The third person to speak up on the topic was John Bennett, co-owner of Bauhaus Kaffee. He said he paid for architectural plans to renovate his historic building downtown, then relied on qualified subcontractors to complete the work he wasn’t qualified to tackle. He said he had a relative who was a licensed engineer who assisted with answering questions throughout the process. While his initial comments seemed to indicate he was against the proposed licensing plan for anyone acting as a general contractor, when pressed for his position on the topic by Mayor Stuart “Mit” Landrum, Bennett said he was reluctantly in favor of the licensing requirement.

The question was asked if a general contractor utilized all qualified subcontractors would the general contractor be required to have passed the competency exam? A portion of the proposed ordinance banning unlicensed contractors from advertising for work within the city limits was also questioned. Miller responded by saying the version the council members were given was not the final draft as proposed by the building code committee.

Councilman Mark Kellogg later requested that a second public hearing be held before any action was taken on the change to existing ordinances implementing the testing requirement. No action on the change in law was introduced or acted on during Monday night’s council meeting. The idea was simply discussed in a public hearing prior to the regular council meeting.

In other action, the council gave verbal approval to a request by the owners of Bauhaus Kaffee to seek a state liquor license to serve alcohol in the business. For years the state law prohibited issuance of a liquor license for a business within 100 feet of a church or school building. A recent change in the law now allows a municipality to issue the opportunity to seek a state license if the church or school in question is notified and given a chance to provide argument against the request.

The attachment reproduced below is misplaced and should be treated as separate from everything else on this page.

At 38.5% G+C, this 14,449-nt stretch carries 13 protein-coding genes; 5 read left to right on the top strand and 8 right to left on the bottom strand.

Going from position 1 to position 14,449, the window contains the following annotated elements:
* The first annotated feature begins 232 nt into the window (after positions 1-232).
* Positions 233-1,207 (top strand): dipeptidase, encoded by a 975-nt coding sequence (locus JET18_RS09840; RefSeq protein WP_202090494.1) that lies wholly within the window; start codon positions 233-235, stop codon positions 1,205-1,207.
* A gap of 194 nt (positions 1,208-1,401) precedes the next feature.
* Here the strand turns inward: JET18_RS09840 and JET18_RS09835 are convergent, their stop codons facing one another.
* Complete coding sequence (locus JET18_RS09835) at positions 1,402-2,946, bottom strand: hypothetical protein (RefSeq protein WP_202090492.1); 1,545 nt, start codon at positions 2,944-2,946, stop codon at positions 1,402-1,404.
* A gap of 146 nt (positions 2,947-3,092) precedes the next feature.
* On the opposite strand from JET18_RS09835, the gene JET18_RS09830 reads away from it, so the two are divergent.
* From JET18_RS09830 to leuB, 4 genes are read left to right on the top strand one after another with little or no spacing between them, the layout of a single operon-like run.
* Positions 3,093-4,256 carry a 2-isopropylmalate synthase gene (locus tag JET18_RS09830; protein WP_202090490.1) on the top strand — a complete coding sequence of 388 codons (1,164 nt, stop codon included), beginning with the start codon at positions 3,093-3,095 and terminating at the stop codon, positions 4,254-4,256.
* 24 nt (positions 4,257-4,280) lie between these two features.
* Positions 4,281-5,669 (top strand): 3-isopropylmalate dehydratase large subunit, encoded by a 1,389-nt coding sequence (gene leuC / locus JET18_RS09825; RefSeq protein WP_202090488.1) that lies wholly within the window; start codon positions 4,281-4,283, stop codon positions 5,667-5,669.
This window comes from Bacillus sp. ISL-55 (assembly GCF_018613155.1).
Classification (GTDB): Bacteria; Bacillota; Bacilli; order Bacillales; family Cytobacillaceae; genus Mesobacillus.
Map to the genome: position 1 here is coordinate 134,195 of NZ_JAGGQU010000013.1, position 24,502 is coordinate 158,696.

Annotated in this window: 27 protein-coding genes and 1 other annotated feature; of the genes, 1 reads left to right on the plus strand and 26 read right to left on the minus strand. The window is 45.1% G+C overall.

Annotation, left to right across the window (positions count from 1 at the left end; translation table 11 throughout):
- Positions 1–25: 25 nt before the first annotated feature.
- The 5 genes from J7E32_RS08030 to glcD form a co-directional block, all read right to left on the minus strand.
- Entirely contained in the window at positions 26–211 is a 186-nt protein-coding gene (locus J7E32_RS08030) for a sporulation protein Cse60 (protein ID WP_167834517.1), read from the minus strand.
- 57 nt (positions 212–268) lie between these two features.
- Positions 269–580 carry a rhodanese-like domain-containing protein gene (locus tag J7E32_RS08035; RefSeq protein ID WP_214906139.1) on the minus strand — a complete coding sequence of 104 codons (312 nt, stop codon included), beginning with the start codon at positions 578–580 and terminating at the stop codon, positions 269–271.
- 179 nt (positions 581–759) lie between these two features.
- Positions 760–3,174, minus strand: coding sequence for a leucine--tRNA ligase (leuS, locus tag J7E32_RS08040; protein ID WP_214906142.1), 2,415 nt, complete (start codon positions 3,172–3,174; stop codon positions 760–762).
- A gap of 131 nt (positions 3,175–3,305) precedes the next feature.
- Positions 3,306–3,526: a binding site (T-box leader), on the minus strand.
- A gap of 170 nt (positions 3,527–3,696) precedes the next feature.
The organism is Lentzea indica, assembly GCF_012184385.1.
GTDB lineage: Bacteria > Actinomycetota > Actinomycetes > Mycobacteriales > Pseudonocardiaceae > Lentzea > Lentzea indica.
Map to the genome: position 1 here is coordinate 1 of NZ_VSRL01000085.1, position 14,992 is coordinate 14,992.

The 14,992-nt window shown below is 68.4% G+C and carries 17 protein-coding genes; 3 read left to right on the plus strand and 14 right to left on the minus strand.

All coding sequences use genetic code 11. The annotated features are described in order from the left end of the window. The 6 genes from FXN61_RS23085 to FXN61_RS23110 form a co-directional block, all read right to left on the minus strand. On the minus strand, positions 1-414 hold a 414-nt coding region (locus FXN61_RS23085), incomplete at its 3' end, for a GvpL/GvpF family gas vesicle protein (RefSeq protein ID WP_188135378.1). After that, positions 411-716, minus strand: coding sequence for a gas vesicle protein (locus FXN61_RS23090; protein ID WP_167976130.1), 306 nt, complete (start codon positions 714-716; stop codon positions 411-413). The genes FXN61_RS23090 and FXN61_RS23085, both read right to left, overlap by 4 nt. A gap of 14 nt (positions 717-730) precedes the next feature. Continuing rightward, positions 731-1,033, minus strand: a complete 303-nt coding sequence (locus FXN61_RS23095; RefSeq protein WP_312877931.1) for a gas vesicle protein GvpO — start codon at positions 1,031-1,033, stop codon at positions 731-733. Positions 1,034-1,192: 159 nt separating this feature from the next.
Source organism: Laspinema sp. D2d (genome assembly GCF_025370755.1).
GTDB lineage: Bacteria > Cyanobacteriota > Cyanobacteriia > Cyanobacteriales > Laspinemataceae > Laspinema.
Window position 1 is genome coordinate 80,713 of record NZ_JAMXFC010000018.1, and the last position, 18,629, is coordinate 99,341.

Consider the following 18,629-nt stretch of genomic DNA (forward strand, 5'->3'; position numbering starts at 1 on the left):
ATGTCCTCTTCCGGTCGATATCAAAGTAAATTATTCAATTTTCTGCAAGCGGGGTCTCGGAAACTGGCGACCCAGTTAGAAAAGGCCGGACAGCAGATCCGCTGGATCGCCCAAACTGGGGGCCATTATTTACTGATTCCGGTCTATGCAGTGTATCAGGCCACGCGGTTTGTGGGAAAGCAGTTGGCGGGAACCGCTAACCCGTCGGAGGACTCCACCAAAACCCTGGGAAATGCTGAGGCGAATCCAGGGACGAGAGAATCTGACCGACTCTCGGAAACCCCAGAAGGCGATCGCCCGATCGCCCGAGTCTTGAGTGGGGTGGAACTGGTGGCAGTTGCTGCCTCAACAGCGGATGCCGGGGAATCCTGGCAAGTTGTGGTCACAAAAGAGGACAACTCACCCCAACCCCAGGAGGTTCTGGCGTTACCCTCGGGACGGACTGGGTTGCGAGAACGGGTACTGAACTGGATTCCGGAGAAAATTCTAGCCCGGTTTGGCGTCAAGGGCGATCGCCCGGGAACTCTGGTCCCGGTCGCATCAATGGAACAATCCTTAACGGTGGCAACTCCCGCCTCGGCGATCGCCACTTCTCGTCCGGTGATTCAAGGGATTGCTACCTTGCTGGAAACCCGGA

The owners of Bauhaus Kaffee provided documentation that they had notified the church adjacent to their business about their request and the topic to be brought up during the council meeting. No one spoke up at the council meeting to oppose the request. Now the restaurant owners can apply for a liquor license to be issued by the state of Missouri.

And council members got their first official glimpse at new Public Works Director Larry Lacy, who began work Monday morning. Lacy, not the longtime policeman Larry Lacey who still works for the city in that capacity, comes to the public works director position with a degree in civil engineering and a lengthy work history.

City Administrator Greg Beavers said Lacy was hired following a lengthy and thorough search process involving several city officials, council members and the mayor. He said the new director is committed to making a go of it in Farmington and has already relocated to the community and purchased a home. Two projects which will garner Lacy’s immediate attention will be the ongoing radionuclide contamination filtration project and the ongoing effort to better handle stormwater runoff across the community.

The council will meet next on June 9.

Doug Smith is a reporter for the Daily Journal. You can reach him at 573-756-8927, or at dsmith@dailyjournalonline.com.